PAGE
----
Bookworms find a remodeled library

Claremont’s littlest bookworms have found home just in time for the holidays with the recent soft reopening of the Claremont Public Library’s children’s section.

The library welcomed local kids to cozy new digs last week following a long-awaited $125,000 remodel, made possible in part by a hefty donation from The Friends of the Claremont Library. Years of dreaming and planning between The Friends and library staff became reality in September when the children’s section closed for renovation, the first time the local library’s kids’ section has received a significant update since its doors opened in 1975, according to The Friends.

While the space itself remains comfortably familiar for its regular patrons—books and games galore—frequent librarygoers are happy to see a few notable changes like fresh carpeting, more play areas and new interactive gear such as new computers and toys, a new kitchen set a popular addition among the mix. With a little dab of paint and an interior tweak or two, the local library is helping kids feel at home among the books.

“We want children to feel comfortable and have the desire to come back,” Mr. Escobar-Matute said. “I think we have achieved that in making a much more inviting space.”

Claremont resident Jessica Alampay and her daughter Catalina, 3, have found the public library a welcome oasis outside the comforts of their home. Though Ms. Alampay and Catalina have visited other libraries, the Claremont library’s children’s section remains their favorite mainly because of its layout.

“I like that the children’s section is sort of secluded from the rest of the library,” Ms. Alampay said. “I’m always conscious of our noise level and whether or not we are bothering other people. Here, it’s never a concern. I feel very comfortable.”

The renovation has now provided Ms. Alampay with added incentive. Part of The Friends’ plans for the remodeled space included bolstering the section’s reading nooks and creating further opportunities for library patrons to interact. New tables and chairs create a comfortable space for those looking to sit down with a book. A play area with additional sitting space among the toys provides a place for families to connect. Ms. Alampay was pleased to join in another library patron’s impromptu Spanish storytime in the play area’s gathering space before attending the weekly Wednesday Toddler Storytime session.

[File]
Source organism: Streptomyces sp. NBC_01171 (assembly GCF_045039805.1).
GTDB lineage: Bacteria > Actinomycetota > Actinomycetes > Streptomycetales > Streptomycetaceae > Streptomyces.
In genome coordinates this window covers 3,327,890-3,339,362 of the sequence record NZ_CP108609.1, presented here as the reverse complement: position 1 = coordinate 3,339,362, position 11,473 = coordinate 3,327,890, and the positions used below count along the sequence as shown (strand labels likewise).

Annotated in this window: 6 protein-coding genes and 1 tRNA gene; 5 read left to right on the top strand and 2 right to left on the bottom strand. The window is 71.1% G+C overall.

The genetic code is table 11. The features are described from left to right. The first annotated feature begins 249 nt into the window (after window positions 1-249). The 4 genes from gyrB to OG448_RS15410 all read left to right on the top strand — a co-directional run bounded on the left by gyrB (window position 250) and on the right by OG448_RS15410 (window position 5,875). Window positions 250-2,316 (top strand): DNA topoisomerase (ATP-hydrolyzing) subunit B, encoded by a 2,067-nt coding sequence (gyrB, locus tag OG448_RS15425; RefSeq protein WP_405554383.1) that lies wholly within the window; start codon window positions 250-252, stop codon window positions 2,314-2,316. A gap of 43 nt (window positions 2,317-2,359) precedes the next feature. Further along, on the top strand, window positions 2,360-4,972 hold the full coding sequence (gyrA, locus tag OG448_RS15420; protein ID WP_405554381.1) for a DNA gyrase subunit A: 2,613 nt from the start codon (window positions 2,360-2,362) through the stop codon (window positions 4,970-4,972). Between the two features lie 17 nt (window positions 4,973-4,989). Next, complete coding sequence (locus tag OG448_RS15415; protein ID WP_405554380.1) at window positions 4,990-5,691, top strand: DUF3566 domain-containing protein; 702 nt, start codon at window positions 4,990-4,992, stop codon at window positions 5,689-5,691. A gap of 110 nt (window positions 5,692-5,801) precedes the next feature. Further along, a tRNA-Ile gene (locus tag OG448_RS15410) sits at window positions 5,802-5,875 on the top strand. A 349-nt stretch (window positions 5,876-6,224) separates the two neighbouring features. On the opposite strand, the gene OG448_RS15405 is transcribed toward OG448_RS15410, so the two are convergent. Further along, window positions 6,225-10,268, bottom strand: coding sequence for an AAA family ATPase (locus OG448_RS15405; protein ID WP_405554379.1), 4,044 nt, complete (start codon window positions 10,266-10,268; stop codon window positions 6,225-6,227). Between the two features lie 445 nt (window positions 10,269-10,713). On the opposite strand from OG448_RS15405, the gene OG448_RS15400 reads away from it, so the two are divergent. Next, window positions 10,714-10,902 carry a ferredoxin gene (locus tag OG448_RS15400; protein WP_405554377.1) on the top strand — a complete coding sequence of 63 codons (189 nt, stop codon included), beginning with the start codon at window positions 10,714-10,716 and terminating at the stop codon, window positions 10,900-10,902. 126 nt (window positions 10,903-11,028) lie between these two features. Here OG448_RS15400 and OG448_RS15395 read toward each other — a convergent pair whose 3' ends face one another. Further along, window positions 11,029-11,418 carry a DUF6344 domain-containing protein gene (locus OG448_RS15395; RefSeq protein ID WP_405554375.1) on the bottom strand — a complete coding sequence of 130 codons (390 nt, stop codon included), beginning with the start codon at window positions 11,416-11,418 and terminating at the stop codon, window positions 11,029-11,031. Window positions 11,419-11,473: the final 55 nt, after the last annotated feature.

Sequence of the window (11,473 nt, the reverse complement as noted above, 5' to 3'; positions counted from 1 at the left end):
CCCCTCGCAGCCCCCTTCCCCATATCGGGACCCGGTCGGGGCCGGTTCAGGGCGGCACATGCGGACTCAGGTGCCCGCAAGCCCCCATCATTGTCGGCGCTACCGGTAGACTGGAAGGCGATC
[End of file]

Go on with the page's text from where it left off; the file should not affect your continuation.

“It’s awesome that we now have the space to do these kinds of things,” Ms. Alampay expressed. “It’s a huge gift that has been given to us.”

Beyond the brand-new furniture and added sitting space, Claremont’s kids corner features the  county’s first Interactive Wall. Designed by the Burgeon Group, the colorful play piece—adorned with butterflies, flowers and birds—is not just visually appealing, but also helps kids develop pre-literacy skills through play. Levers and cranks activate wheels and gadgets within the wall while kids familiarize themselves with the ABCs and other speech-centered activities affixed to the outside of the display.

One-year-old Winston Yen might be too young to appreciate the intricacies of the wall, but the colorful panel has quickly become his favorite activity at the local library, according to mom Tiffany Yen. “He loves the colors and the spinning wheels,” she shared.

Spending time with her son and seeing him enjoy himself aren’t the only benefits Ms. Yen receives from her weekly jaunts to the library.

 “My son loves the toys and the books and I have the chance to check out some books for myself too,” she said. “It’s good for both of us.”

The children’s section renovation also comes with a new lineup of programming in addition to the usual storytime sessions and other activities. Along with the upgraded facade, the library is introducing Family Place, part of a Libraries for the Future initiative adopted in 1996. Family Place offers parents resources for early childhood development, from providing a place for parents and children to interact, to offering expert-led workshops on nutrition, speech and language therapy and others.

“The first teacher for any child is his or her parent,” Mr. Escobar-Matute recognized. “We want the library to be a place where parents can come to strengthen that bond with their child and provide resources for that learning.”

Though the children’s section is bustling with bookworms again, the renovation team is still putting finishing touches on the remodel. The Friends Past President Laura Bollinger noted it was important to open the children’s area as soon as possible because it is so popular. A formal re-opening ceremony will be held on January 18th at 10 a.m. County representatives including Representative Gloria Molina, who helped contribute to the renovation fund,  and County Librarian Margaret Todd are expected to attend along with other Claremont officials.  

The Claremont Public Library is located at 208 N. Harvard Ave. Check out the newly-updated children’s section during opening hours, Tuesday through Thursday from 10 a.m. to 8 p.m., Friday and Saturday from 8 a.m. to 6 p.m. and Sunday from 1 to 5 p.m.

—Beth Hartnett


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